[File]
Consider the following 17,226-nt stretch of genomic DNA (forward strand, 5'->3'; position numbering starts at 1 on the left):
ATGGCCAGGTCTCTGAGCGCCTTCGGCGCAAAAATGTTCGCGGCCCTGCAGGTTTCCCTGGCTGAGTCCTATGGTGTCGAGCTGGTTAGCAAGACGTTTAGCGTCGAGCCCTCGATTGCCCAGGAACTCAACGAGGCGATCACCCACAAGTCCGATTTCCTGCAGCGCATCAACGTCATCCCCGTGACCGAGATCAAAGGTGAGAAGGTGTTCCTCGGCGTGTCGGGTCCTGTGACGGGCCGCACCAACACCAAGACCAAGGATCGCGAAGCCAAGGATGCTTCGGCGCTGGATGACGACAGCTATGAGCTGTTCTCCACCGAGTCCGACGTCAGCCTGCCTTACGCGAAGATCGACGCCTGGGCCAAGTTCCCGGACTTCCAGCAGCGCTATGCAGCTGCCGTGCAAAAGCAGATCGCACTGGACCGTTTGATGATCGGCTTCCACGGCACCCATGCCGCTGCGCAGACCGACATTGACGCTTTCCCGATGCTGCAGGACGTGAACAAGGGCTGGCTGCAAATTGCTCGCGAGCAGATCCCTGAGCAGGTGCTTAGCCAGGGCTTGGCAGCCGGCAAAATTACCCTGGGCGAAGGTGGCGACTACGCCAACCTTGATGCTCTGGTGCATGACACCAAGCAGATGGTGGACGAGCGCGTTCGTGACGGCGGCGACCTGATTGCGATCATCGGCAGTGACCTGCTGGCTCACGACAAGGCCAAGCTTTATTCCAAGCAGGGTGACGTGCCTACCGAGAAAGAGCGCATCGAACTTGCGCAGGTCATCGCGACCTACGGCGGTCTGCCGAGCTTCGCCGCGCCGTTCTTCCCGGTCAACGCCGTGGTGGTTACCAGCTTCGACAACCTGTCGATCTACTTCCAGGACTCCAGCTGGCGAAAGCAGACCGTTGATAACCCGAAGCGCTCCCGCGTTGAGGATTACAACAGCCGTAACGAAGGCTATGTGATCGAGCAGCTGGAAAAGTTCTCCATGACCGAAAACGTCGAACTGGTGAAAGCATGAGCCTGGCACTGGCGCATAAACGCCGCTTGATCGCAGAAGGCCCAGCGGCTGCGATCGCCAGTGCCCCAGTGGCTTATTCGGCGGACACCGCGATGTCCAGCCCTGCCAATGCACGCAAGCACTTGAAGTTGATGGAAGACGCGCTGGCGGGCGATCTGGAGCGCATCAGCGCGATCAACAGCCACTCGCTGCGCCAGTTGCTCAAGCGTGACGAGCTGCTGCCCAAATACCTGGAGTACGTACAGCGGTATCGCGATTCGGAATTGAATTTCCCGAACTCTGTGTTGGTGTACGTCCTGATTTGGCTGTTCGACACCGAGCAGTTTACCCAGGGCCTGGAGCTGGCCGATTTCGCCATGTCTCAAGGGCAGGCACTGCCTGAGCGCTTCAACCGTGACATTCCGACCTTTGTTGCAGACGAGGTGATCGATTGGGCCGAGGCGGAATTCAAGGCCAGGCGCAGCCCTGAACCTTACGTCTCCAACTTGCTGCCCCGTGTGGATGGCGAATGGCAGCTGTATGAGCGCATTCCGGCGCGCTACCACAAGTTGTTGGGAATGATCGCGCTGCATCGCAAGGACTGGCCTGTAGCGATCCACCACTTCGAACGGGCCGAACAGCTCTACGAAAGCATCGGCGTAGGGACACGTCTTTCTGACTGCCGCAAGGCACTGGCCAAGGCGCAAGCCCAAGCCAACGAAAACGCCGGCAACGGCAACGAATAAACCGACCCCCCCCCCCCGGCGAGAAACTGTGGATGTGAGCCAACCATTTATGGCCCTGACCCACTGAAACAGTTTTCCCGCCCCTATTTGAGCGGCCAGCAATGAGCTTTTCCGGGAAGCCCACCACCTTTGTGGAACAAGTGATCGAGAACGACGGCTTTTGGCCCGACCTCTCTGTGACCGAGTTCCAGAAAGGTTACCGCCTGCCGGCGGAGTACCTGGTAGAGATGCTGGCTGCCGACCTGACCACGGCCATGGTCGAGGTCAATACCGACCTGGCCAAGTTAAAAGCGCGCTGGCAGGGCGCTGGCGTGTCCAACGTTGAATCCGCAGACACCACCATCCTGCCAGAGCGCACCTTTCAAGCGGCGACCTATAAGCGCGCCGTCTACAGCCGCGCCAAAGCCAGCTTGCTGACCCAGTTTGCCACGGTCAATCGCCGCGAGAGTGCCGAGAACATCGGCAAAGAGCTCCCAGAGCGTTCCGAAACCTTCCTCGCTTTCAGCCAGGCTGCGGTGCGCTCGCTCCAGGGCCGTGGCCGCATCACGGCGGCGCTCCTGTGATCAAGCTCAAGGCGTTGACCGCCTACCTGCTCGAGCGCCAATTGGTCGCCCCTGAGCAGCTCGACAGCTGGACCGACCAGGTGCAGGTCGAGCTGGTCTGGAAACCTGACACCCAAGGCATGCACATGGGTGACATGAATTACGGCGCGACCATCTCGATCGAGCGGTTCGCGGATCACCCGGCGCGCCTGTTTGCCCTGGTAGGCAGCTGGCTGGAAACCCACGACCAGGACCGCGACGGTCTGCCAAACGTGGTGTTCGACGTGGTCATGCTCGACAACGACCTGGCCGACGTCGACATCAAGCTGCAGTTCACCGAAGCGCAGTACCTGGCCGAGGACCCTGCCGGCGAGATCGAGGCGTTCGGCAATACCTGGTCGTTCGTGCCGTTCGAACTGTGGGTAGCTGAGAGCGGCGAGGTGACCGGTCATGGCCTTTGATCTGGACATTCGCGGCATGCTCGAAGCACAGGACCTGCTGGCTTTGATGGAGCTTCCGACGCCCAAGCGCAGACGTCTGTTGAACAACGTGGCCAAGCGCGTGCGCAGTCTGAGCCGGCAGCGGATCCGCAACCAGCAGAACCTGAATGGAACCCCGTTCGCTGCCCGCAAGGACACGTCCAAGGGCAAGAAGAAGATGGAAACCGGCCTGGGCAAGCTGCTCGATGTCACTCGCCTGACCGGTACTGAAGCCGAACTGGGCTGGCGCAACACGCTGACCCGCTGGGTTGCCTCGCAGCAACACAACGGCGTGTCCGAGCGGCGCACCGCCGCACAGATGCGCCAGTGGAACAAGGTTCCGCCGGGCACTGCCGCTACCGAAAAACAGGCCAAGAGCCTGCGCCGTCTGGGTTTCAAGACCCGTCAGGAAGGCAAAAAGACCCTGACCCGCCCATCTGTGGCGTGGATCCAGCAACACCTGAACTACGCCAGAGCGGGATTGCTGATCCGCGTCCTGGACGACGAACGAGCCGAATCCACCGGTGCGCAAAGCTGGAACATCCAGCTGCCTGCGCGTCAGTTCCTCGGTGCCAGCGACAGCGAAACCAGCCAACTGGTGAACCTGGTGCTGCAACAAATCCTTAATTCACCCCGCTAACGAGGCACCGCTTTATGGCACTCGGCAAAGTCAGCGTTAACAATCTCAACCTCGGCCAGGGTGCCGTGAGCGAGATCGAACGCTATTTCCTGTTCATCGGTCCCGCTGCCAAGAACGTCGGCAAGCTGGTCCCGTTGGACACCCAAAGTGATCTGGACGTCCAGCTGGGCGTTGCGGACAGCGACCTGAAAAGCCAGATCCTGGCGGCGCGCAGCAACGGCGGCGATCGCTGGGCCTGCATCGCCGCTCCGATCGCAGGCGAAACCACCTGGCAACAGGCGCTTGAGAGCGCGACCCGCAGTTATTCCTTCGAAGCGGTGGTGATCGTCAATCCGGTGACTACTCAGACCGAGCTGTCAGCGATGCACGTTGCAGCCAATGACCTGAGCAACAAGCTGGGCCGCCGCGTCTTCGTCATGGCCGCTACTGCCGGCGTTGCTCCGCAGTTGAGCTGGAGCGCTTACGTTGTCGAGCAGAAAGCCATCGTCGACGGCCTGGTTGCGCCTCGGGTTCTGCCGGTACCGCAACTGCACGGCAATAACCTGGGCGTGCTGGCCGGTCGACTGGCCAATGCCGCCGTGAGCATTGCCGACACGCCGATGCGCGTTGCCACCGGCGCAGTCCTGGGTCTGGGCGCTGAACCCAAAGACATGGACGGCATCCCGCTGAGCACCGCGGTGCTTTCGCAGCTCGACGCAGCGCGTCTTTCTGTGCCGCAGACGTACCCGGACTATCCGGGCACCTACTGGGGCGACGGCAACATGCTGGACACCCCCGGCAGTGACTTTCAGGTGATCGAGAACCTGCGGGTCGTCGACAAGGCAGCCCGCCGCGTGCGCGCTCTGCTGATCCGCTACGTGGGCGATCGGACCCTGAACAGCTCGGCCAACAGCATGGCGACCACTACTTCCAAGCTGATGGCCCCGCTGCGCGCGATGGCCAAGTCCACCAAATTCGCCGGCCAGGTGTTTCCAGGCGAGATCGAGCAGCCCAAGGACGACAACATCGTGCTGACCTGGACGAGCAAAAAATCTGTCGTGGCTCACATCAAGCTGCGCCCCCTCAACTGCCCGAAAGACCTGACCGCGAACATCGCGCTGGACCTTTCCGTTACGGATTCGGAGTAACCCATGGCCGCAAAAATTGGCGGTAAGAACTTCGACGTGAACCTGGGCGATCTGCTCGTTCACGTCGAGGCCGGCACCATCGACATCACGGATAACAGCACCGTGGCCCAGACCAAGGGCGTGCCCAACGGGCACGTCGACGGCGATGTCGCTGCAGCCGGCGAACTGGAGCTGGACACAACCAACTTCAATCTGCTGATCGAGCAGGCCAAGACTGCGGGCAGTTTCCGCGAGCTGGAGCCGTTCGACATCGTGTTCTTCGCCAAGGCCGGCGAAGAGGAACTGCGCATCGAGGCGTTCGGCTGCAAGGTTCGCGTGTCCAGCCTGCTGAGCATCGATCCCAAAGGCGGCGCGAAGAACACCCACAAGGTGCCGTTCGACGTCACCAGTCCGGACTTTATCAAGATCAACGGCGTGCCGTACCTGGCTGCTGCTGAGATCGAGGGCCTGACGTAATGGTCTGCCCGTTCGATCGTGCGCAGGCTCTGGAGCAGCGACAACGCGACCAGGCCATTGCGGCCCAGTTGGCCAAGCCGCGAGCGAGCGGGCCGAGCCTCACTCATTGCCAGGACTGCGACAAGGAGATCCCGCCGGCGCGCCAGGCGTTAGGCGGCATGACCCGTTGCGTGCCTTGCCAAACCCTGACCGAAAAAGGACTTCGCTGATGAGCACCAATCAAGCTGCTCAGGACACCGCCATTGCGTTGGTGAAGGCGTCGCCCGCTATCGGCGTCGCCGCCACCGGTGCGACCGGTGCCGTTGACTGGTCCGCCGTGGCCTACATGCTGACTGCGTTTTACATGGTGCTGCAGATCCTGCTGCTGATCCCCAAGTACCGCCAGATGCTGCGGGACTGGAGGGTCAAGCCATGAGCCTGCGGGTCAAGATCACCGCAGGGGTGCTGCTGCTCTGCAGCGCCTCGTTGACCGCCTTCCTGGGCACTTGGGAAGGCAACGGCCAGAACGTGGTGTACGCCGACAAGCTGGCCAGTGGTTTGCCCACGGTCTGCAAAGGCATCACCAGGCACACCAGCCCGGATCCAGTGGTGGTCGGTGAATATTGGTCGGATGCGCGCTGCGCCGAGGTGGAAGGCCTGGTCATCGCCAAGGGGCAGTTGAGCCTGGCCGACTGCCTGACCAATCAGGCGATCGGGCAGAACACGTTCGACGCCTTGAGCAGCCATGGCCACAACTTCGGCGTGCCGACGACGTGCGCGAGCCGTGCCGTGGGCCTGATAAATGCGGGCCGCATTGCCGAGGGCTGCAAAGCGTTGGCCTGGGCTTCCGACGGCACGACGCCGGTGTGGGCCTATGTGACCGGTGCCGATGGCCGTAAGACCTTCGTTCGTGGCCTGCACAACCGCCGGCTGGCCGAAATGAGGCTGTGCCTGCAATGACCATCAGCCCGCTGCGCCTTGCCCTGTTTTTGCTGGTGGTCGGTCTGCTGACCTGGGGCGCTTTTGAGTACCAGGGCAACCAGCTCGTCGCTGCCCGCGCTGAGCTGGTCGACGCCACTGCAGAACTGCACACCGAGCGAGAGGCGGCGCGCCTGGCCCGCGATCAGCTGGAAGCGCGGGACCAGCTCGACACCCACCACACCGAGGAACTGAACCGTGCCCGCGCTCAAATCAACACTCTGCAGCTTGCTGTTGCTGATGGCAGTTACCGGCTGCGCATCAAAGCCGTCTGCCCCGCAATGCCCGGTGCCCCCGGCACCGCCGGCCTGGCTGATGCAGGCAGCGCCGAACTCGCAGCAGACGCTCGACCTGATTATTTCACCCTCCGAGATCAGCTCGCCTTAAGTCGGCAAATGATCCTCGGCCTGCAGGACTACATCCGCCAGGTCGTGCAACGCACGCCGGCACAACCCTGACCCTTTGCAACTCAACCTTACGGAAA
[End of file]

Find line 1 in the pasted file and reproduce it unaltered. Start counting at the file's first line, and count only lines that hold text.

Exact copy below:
Consider the following 17,226-nt stretch of genomic DNA (forward strand, 5'->3'; position numbering starts at 1 on the left):